Environmental Management

, Volume 41, Issue 6, pp 820–833 | Cite as

The Greater Yellowstone Ecosystem: Challenges for Regional Ecosystem Management

  • Heather J. Lynch
  • Stephanie Hodge
  • Christian Albert
  • Molly Dunham
Article

Abstract

An adaptive management approach is necessary but not sufficient to address the long-term challenges of the Greater Yellowstone Ecosystem (GYE). Adaptive management, in turn, has its own particular challenges, of which we focus on two: science input, and stakeholder engagement. In order to frame our discussion and subsequent recommendations, we place the current management difficulties into their historical context, with special emphasis on the 1990 Vision document, which attempted a broad synthesis of management goals for the ecosystem. After examining these two key challenges in the context of the GYE, we make several recommendations that would allow for more effective ecosystem management in the long term. First, we recommend adoption of the GYE as a site for long-term science research and monitoring with an emphasis on integrative research, long-term federal funding, and public dissemination of data. Second, we conclude that a clearer prioritization of legislative mandates would allow for more flexible ecosystem management in the GYE, a region where conflicting mandates have historically led to litigation antithetical to effective ecosystem management. Finally, we recommend a renewed attempt at an updated Vision for the Future that engages stakeholders (including local landholders) substantively from the outset.

Keywords

Greater Yellowstone Ecosystem Ecosystem management Adaptive learning Stakeholder engagement Greater Yellowstone Coordinating Committee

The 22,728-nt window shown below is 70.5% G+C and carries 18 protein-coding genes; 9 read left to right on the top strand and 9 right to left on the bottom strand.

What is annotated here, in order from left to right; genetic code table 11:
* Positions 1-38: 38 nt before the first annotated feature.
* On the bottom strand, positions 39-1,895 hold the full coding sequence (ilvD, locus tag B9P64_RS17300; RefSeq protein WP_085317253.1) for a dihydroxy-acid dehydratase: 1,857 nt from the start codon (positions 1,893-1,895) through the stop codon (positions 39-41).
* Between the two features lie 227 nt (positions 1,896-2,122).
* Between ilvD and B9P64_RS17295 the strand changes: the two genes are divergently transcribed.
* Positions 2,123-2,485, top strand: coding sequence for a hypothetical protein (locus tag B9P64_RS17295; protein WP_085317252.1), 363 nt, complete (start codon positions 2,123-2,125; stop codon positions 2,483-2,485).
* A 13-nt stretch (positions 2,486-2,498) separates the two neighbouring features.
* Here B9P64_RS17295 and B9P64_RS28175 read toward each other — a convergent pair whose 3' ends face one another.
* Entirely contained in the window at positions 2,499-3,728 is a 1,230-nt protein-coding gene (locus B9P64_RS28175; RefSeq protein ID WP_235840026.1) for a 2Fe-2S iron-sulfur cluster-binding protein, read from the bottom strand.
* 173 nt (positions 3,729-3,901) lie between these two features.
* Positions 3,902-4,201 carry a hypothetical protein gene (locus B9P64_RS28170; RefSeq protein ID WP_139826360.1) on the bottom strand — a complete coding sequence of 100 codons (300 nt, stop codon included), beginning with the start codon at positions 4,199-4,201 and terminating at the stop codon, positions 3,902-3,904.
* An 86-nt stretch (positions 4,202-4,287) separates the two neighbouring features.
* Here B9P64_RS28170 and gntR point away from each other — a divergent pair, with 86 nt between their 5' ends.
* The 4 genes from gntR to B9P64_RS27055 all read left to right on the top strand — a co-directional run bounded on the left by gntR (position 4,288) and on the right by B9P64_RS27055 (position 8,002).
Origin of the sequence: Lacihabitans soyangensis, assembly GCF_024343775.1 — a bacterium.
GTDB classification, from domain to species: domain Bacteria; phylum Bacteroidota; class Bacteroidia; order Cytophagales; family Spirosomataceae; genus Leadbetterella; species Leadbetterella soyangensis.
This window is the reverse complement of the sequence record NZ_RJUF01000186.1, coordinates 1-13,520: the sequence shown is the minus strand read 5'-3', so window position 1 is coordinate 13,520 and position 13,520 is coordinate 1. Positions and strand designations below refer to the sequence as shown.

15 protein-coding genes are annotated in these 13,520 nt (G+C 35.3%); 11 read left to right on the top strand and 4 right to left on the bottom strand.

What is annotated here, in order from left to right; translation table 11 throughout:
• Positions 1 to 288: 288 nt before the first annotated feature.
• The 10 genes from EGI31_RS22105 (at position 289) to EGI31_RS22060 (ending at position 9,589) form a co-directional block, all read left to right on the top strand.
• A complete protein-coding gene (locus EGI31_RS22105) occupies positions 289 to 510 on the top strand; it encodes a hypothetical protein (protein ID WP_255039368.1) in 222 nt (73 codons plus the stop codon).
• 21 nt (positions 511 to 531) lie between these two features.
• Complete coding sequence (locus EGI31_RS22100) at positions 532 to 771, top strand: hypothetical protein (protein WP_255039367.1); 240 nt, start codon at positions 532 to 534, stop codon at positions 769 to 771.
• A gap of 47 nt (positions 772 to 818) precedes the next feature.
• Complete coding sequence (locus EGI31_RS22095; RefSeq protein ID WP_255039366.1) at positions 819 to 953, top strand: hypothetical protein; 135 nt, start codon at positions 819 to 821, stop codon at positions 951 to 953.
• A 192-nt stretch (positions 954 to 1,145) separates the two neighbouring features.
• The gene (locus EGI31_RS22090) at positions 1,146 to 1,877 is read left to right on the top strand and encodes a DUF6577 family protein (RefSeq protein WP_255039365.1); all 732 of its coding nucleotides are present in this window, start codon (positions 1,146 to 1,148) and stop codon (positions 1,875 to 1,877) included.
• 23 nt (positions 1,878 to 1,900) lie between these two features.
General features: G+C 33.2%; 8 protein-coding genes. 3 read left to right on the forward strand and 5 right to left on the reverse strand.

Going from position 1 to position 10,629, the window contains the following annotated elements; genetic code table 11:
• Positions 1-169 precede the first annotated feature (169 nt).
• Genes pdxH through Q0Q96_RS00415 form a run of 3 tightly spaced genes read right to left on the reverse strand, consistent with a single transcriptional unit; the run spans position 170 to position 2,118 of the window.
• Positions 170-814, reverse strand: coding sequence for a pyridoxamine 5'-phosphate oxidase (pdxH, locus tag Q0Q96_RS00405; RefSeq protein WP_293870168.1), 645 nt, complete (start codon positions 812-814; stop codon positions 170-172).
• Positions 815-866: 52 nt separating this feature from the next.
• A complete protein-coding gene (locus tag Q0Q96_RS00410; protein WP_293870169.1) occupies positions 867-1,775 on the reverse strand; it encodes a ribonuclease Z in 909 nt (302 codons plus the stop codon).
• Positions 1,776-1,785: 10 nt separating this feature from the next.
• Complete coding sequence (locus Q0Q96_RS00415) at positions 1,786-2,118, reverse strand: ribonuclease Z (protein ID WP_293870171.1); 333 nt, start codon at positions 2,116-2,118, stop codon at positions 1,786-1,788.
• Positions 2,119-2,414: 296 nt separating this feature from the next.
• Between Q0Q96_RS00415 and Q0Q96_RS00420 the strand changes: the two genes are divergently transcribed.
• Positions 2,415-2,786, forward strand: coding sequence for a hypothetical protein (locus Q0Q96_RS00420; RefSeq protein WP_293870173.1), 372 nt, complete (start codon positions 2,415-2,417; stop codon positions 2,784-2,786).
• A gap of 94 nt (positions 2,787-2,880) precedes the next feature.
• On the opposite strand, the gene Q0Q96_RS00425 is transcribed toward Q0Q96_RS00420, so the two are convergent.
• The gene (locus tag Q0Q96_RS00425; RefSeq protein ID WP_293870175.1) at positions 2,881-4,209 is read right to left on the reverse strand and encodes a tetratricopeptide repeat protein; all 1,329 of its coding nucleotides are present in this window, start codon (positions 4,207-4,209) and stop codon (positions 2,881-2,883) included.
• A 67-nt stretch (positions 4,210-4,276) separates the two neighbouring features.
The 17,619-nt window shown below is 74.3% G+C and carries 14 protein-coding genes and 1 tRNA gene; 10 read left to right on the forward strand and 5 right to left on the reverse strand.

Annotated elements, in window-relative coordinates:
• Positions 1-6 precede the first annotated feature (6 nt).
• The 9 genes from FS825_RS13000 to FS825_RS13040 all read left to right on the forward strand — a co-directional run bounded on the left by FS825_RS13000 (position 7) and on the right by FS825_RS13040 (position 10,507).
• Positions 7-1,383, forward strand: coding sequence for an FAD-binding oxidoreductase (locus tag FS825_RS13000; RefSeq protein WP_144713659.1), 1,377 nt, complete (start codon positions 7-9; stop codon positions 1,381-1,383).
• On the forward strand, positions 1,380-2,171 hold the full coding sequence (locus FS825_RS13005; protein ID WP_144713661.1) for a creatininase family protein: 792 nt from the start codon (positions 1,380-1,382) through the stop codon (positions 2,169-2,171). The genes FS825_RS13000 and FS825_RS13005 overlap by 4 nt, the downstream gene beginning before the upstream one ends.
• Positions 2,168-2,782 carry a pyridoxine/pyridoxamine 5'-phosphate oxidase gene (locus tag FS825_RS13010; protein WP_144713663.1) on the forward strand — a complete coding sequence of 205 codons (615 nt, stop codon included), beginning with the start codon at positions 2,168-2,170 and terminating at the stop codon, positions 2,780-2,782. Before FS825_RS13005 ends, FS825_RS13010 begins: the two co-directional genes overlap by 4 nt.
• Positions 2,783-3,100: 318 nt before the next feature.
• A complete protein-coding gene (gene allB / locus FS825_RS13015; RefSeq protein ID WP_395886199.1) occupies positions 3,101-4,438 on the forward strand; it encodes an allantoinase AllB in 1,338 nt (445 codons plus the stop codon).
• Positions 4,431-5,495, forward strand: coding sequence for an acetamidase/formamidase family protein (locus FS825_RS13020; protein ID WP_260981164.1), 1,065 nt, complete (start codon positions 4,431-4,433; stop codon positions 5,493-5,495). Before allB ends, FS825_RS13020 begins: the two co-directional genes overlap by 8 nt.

Notes

Acknowledgments

We would like to thank William Clark and Jody Freeman for their comments and advice, Steve Forrest for his careful review of the manuscript, and Susan Clark, Suzanne Lewis, Bruce Ramsey, Craig Gehrke, and Bruce Babbitt, who allowed us to interview them for this analysis. We would also like to thank the reviewers, all of whom provided insight, excellent references, and a careful review of the manuscript. C. A. acknowledges financial support from the DAAD (German Academic Exchange Service) Scholarship as well as the Charles W. Holtzer Scholarship of Harvard University. H. J. L. acknowledges financial support from the National Science Foundation’s Integrative Graduate Education and Research Traineeship (IGERT) program.

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Copyright information

© Springer Science+Business Media, LLC 2008

Authors and Affiliations

  • Heather J. Lynch
    • 1
  • Stephanie Hodge
    • 2
  • Christian Albert
    • 3
  • Molly Dunham
    • 4
  1. 1.Biology DepartmentUniversity of MarylandCollege ParkUSA
  2. 2.UNEP/UNDPSt. AnthonyCanada
  3. 3.Institute of Environmental PlanningLeibniz University of HannoverHannoverGermany
  4. 4.Real Estate DepartmentFried, Frank, Harris, Shriver & Jacobson LLPNew YorkUSA

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